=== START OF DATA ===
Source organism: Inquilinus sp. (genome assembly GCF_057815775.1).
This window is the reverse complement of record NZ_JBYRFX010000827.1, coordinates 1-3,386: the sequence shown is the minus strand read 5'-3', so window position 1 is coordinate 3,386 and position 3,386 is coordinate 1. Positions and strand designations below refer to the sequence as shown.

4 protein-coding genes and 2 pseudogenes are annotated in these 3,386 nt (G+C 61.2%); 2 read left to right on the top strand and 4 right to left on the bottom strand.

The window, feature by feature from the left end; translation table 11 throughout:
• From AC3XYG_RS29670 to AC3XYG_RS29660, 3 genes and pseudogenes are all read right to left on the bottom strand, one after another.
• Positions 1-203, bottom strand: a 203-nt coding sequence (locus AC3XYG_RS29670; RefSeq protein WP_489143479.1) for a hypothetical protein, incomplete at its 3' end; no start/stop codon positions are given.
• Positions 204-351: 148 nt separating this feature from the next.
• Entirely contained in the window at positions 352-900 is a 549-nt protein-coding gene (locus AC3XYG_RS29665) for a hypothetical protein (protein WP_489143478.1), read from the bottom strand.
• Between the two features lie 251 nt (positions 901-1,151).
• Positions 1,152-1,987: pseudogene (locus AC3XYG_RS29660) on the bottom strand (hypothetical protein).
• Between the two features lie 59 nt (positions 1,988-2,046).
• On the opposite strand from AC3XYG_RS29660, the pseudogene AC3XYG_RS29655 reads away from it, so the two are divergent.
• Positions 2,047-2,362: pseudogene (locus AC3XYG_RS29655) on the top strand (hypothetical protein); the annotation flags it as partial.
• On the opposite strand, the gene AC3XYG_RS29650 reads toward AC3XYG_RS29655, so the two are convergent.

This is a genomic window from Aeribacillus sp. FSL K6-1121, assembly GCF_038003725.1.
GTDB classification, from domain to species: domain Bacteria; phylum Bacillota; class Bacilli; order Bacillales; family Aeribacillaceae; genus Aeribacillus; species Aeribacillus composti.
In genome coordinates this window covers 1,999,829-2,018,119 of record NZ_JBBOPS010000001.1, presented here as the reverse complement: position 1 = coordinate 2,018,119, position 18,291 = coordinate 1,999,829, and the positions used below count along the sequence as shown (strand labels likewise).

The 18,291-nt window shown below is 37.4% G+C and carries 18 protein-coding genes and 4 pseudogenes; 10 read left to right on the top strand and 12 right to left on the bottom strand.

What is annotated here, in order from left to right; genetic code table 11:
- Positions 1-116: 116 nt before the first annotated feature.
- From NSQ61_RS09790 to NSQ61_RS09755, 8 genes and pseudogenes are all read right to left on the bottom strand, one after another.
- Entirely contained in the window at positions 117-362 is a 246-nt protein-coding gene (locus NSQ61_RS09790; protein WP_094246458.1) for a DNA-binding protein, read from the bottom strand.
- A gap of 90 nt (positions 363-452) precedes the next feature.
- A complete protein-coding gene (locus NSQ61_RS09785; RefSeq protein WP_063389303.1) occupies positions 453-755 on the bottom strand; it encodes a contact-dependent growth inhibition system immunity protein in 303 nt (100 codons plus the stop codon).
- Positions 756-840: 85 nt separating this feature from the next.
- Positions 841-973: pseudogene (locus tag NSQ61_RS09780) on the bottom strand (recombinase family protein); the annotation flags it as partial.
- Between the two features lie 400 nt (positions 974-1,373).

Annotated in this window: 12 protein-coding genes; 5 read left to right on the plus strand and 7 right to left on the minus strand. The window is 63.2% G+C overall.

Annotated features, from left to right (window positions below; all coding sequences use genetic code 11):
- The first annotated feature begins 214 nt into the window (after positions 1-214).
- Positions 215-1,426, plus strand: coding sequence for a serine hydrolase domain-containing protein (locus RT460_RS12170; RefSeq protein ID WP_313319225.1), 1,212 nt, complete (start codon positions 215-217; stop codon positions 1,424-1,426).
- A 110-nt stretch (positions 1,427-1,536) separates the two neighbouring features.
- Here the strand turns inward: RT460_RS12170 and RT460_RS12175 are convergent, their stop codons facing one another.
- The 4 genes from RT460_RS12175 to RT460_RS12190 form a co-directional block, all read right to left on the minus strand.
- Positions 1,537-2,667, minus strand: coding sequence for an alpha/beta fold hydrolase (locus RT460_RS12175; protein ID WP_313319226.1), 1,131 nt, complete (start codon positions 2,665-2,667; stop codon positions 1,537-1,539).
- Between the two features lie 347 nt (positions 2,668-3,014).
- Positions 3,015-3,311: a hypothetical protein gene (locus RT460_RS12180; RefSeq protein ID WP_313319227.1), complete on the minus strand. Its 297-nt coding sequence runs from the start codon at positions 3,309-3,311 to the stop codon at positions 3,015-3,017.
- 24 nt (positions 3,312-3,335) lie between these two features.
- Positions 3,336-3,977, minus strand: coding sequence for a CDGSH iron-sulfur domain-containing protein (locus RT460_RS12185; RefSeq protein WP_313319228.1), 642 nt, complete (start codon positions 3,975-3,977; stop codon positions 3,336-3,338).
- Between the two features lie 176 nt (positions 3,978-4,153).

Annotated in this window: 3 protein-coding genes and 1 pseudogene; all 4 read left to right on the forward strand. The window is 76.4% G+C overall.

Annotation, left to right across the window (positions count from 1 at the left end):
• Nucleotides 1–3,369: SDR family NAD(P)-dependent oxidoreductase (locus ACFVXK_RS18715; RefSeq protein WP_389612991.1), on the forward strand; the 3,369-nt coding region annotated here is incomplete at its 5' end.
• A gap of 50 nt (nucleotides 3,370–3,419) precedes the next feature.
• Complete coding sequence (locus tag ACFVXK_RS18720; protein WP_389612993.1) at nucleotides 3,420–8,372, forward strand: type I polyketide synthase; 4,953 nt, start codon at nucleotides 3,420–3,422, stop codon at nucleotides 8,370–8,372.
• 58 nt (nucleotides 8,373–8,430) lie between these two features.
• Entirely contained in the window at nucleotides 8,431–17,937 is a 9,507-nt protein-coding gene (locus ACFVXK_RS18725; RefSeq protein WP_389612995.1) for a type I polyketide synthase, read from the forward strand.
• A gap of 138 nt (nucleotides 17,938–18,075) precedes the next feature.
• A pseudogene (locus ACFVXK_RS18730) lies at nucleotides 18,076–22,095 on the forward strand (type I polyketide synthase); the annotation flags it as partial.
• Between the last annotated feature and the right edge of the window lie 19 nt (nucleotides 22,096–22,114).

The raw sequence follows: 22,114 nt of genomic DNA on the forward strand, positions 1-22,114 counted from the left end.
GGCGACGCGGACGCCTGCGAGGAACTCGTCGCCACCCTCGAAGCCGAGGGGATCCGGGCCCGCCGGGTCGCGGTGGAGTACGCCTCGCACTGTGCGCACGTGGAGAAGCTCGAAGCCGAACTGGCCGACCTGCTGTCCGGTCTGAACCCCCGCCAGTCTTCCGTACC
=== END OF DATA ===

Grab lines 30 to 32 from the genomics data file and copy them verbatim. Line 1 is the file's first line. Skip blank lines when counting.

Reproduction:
- The first annotated feature begins 214 nt into the window (after positions 1-214).
- Positions 215-1,426, plus strand: coding sequence for a serine hydrolase domain-containing protein (locus RT460_RS12170; RefSeq protein ID WP_313319225.1), 1,212 nt, complete (start codon positions 215-217; stop codon positions 1,424-1,426).
- A 110-nt stretch (positions 1,427-1,536) separates the two neighbouring features.